There are hundreds and hundreds of cheeses, so there are probably quite a few you haven’t tried, especially if they don’t come from the usual suspects: France, Italy, the Netherlands, and other countries that produce cheese in humongous quantities. Some of these cheeses wouldn’t even get past U.S. customs, and others — from countries we don’t associate with cheese, like Tibet or Japan — you’ve probably never even heard of. It’s too bad you can’t readily buy these cheeses at your local market, but in the meantime, work with what you have and learn how to assemble a mean Spanish cheese plate for your next tapas party.
Some of the cheeses on this list look divine, and others, um, not so much. We might think these countries are crazy for eating some of these cheeses, but may we remind you that we here in New York have quite the array of crazy cheeses as well.
Casu Marzu is a Sardinian specialty made of rotten sheep's milk cheese that is decomposed and crawling with live insect larvae. Though declared illegal in the European Union, it is a thriving black market staple because of its supposed aphrodisiacal properties (and its wonderful taste, we guess).
Found in East India, Nepal, Tibet, and Bhutan, chhurpi cheese is made from buttermilk. It is similar to ricotta, but its long fermentation gives it a more tangy taste. In its soft form, it has a goat cheese-like consistency and is usually served alongside rice. The hard variety is made by dehydrating the cheese and letting it hang over a fire.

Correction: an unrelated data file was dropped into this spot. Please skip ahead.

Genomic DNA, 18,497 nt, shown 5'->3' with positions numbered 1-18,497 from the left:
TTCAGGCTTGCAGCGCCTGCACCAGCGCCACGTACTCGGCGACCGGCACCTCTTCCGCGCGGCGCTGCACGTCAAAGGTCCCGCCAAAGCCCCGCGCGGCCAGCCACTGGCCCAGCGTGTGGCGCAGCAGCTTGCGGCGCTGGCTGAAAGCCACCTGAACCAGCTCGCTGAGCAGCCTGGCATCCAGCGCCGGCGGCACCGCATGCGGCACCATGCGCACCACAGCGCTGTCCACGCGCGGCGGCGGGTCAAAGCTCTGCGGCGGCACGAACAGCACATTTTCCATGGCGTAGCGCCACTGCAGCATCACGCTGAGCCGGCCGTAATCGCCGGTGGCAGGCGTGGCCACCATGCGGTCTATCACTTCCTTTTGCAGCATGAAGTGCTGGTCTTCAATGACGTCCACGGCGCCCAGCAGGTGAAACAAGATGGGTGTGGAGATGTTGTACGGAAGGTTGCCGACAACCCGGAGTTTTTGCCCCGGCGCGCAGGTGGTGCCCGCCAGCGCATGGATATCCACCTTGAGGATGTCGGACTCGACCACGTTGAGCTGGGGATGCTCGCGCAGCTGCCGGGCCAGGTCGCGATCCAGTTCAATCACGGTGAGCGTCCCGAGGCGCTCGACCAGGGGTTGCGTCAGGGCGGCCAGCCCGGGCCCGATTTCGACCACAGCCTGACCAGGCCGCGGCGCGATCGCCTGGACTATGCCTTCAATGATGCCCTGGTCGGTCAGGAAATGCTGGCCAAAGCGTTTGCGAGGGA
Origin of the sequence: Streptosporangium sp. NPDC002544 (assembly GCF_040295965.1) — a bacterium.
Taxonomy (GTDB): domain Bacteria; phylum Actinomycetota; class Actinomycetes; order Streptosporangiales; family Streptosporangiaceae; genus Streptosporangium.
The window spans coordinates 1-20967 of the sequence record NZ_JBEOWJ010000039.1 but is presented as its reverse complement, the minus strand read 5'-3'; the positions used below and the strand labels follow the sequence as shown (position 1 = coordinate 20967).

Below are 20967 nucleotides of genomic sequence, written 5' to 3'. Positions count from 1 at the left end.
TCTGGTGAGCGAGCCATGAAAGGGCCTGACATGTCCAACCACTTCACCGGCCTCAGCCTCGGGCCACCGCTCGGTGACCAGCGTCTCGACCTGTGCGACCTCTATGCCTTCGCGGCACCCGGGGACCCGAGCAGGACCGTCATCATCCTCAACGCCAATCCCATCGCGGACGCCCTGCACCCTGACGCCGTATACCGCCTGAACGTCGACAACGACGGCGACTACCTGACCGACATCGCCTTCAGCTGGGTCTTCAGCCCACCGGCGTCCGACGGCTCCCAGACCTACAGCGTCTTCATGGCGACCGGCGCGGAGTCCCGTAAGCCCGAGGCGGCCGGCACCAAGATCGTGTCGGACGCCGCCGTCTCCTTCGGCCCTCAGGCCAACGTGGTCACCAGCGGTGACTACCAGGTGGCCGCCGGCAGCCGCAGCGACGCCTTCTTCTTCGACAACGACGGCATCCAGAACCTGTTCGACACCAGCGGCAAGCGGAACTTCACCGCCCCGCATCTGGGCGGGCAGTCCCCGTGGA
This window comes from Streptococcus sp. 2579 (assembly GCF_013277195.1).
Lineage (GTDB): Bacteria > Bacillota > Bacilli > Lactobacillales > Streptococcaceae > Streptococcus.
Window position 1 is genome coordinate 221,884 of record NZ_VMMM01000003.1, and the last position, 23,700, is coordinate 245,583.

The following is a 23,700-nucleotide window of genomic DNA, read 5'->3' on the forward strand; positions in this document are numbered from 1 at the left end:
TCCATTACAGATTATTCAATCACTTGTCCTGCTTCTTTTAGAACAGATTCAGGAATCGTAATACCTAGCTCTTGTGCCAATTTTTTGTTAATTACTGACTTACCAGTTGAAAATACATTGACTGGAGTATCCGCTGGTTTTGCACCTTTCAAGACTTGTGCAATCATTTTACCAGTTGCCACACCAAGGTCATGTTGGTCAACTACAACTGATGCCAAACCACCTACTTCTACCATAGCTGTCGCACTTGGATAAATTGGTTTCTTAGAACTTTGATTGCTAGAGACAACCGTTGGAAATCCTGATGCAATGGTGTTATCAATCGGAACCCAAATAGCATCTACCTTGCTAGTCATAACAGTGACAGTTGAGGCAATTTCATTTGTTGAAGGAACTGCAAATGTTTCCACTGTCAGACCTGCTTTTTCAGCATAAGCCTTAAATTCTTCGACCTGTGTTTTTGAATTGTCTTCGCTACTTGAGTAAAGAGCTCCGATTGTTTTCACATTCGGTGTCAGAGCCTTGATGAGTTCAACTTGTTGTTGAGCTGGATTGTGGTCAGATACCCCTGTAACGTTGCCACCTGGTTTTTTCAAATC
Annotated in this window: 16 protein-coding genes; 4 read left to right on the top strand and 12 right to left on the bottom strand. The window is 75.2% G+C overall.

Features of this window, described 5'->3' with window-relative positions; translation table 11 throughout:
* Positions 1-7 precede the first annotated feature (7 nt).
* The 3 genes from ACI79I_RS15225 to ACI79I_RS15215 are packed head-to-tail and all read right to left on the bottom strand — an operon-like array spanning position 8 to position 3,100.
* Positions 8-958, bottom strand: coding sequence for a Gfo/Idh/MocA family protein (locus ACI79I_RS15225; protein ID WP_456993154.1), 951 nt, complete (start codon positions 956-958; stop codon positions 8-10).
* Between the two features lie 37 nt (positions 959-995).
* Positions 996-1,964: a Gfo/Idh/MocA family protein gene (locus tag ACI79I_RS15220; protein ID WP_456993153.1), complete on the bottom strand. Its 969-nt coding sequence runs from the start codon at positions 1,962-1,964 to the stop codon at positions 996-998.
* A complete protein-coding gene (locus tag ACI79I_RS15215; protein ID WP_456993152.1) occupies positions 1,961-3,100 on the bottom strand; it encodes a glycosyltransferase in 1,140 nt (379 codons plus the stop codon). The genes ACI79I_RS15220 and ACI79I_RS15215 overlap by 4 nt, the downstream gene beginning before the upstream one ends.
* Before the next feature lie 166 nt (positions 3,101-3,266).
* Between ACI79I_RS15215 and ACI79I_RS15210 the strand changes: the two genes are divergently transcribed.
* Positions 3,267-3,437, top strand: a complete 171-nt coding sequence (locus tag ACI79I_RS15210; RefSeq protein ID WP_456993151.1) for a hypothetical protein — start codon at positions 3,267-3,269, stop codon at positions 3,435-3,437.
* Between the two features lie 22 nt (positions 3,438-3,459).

Leipäjuusto, also known as “Finnish squeaky cheese,” comes from cow’s beestings (the very first few amounts of milk it secretes), though reindeer and goat milk can also produce this cheese. You can get it made with regular milk, but since the cheese is already mild, it won’t taste like anything special. When served, it looks like a cake, and is served in slices alongside coffee; its charred top comes from being flambéed.
Oscypek cheese looks more like a loaf of bread than cheese, due to its wheatish complexion and patterned ridges. It is a smoked sheep’s milk cheese that can only be found in the Tatra Mountains region of Poland.
When you look at parenica, it doesn’t look like cheese as much as finely sculpted butter — the kind you would find on a table at a fancy, old-fashioned restaurant. A traditional Slovak cheese, it is steamed and smoked (giving it a burnt yellow color). It is produced in strips and rolled into intricate, snail-like circles.
We don’t normally associate cheese with Japan, but we do associate the Land of the Rising Sun with cherry blossoms. Sakura cheese is a soft white cheese that is wrapped and flavored with cherry mountain leaves. The cheese is so good it even won the gold medal at the 2004 Mountain Cheese Olympics in Appenzell, Switzerland — which is a contest that actually exists.